“Here, Mr. Chauvin, rather than pursuing the MPD mission, treated Mr. Floyd without respect and denied him the dignity owed to all human beings and which he certainly would have extended to a friend or neighbor.”
In a way, the case also provides a blueprint for how prosecutors can successfully prosecute these cases if they want to, Moriarty said. The strategy allows the prosecution to avoid alienating jurors, who are traditionally supportive of police.
Brown said it was “wholly unnecessary” for the prosecution to say we’re pro-police. “Who the hell is anti-police? It’s a silly notion. The notion that we have to say we’re pro-police or anti-police based on how the police treat us,” Brown said.”Any person would take offense to abuse.”
The problem with the “pro-police” tactic, said Sarah Davis, the executive director of The Legal Rights Center in Minneapolis, is that in many ways, what the prosecution ends up doing, in holding Chauvin accountable, is to relieve the rest of the criminal justice system of its accountability.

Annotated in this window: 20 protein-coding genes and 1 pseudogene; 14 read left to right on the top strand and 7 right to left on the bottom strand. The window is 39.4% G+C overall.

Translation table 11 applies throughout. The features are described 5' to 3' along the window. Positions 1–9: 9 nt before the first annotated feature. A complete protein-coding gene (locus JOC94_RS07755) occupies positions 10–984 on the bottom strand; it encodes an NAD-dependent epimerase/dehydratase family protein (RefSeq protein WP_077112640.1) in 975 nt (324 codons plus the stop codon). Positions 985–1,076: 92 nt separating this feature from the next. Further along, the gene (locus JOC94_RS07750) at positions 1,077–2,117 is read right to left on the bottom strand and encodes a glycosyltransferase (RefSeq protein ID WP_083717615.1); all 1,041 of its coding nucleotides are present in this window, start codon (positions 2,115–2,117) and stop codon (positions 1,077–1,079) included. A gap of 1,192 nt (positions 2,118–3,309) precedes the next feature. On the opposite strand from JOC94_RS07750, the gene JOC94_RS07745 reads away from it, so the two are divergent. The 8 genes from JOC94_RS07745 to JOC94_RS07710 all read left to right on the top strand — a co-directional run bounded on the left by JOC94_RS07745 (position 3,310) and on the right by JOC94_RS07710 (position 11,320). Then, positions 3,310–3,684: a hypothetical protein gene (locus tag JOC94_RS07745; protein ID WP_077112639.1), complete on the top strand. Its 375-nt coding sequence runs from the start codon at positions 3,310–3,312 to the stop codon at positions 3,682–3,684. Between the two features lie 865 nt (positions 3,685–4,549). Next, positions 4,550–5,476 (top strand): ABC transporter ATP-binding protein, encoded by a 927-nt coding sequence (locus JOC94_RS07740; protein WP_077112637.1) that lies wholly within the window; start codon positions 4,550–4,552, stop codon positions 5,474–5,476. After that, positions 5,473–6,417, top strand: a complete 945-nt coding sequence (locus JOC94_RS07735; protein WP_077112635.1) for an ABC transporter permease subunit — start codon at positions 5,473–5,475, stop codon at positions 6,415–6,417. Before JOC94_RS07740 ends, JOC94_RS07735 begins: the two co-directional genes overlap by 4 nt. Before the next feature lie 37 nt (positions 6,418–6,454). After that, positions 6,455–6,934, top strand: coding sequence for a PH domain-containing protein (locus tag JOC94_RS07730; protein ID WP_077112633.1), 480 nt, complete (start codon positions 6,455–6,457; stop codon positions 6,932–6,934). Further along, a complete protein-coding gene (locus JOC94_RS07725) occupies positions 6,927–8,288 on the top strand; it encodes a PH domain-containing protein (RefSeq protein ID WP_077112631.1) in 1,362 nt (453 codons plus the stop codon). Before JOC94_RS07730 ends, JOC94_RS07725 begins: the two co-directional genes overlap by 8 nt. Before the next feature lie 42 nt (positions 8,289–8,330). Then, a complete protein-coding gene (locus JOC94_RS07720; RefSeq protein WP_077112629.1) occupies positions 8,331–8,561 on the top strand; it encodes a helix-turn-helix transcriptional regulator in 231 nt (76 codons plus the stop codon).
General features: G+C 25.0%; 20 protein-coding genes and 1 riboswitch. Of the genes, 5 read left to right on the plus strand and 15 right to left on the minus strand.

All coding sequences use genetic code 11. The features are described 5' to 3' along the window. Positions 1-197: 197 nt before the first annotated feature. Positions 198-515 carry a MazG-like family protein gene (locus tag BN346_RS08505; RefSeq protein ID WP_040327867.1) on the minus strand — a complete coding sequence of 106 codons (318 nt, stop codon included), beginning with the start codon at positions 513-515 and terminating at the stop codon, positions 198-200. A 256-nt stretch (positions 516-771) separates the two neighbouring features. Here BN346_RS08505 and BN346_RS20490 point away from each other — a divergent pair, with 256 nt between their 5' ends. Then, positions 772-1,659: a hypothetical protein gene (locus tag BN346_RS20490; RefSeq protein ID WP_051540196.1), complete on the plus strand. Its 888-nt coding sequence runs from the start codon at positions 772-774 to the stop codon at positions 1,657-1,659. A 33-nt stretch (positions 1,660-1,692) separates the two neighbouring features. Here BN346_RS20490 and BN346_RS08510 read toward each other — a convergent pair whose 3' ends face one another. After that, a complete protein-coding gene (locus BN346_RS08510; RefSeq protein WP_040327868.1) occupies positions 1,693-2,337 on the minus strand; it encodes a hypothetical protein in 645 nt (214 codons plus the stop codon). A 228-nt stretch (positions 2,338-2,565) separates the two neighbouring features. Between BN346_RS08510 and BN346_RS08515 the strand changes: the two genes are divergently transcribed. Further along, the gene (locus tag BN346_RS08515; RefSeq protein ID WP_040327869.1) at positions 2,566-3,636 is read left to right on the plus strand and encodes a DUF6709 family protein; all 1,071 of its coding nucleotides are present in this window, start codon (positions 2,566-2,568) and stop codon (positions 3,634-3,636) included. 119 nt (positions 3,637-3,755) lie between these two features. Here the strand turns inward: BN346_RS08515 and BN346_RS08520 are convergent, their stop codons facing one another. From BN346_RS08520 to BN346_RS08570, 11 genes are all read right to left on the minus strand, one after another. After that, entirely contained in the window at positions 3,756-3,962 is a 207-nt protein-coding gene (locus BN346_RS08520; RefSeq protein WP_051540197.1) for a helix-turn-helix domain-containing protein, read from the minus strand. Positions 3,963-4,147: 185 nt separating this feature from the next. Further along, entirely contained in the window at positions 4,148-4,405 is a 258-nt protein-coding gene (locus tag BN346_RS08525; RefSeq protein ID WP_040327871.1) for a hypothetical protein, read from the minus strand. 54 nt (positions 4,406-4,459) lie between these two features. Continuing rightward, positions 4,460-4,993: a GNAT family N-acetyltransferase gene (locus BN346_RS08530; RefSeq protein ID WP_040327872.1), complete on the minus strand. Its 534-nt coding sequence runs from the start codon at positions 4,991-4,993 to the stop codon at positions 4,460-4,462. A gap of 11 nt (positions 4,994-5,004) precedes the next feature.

“I have a lot of worry about the way that this allows law enforcement and police officers to say that’s not me. That’s not us,” Davis said.
Davis said she’s not sure it’s possible to hold an individual officer accountable and also hold the system accountable for creating such an officer.
“There’s a fundamental tension there,” Davis said. “In order to hold an individual police officer accountable, you have to demonstrate they’re doing something outside of what the system allows. So the question then, is what does accountability look like for the system in this space?”